@Aakar__Patel notes how post 2014, under a majoritarian government, all minority communities have been sidelined. He further notes how this majoritarianism has resulted in specific legal implications, mostly for Muslims and other minorities +++
He also notes, “the only reason the Bhima Koregaon undertrials are still in jail is because of the state’s malice…”. Are we just going to allow our human right defenders to languish in prisons for the satisfaction of the Indian govt? We need accountability & justice! +++
Listening to Sagar Gonsalves speak about his father and his helplessness in ‘Jailed to Die? India’s incarcerated human rights defenders and the Covid emergency’ … enraging! +++
Father Xavier talks of how Father Stan Swamy, 84 year old in prison, has been criminalised for standing for the rights of the marginalised, specifically rights of tribal and adivasi communities. Shame on the Indian state! +++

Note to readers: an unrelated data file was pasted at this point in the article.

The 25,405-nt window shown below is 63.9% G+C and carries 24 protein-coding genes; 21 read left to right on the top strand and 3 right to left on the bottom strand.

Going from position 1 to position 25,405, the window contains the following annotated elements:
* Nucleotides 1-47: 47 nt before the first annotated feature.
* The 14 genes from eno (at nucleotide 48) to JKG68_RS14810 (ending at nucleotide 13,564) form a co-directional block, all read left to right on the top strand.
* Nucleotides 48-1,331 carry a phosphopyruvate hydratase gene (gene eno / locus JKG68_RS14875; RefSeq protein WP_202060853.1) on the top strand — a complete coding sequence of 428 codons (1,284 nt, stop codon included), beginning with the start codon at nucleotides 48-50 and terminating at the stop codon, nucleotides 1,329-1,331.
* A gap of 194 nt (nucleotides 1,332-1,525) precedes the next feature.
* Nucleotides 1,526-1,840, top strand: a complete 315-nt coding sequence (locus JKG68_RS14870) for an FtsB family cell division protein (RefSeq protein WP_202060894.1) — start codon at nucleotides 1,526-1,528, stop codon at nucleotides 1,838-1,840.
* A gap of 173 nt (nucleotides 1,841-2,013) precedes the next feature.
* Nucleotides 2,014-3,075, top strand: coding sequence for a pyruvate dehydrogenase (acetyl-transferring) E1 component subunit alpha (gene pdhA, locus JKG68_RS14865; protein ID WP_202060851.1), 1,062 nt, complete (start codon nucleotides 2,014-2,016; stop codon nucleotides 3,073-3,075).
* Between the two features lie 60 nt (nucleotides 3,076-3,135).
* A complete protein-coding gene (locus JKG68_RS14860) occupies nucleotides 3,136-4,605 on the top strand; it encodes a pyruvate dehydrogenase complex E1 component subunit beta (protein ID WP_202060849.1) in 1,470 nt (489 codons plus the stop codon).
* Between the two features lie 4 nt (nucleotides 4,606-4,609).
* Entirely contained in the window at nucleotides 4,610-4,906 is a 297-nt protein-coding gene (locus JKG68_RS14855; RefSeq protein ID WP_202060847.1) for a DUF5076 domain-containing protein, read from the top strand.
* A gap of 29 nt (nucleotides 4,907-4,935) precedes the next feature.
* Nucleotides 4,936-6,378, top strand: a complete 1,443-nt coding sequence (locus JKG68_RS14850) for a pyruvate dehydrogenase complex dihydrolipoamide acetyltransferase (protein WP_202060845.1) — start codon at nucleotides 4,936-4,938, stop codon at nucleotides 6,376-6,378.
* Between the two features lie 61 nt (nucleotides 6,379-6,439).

Kudos to @jennyrowena for speaking so bravely about how her partner, Prof Hany Babu has challenged caste hierarchies within academia, politics and the country for which he is now being punished. She notes the disproportionate caste representation in these spaces +++
And how the only way to change this is to get freedom from the caste colony, demanding accountabilities Ty from the savarnas! She calls for the takeover of universities, legal system, political systems by Dalit-Bahujans for any hope of change in this country +++
@jennyrowena notes how her husband, prof Hany Babu had a severe eye infection in prison which has since even threatened his vision but was denied appropriate medical attention. This brutality of this legal system is horrific. We stand in solidarity with @jennyrowena & Hany Babu +++
Activists of the Jamhoori Adhikar Sabha and other like-minded organisations on Wednesday staged a protest and carried out a march while seeking immediate release of those who were booked and arrested for the 2018 Bhima-Koregaon violence. Read more
Farmers’ body raises voice for jailed activists again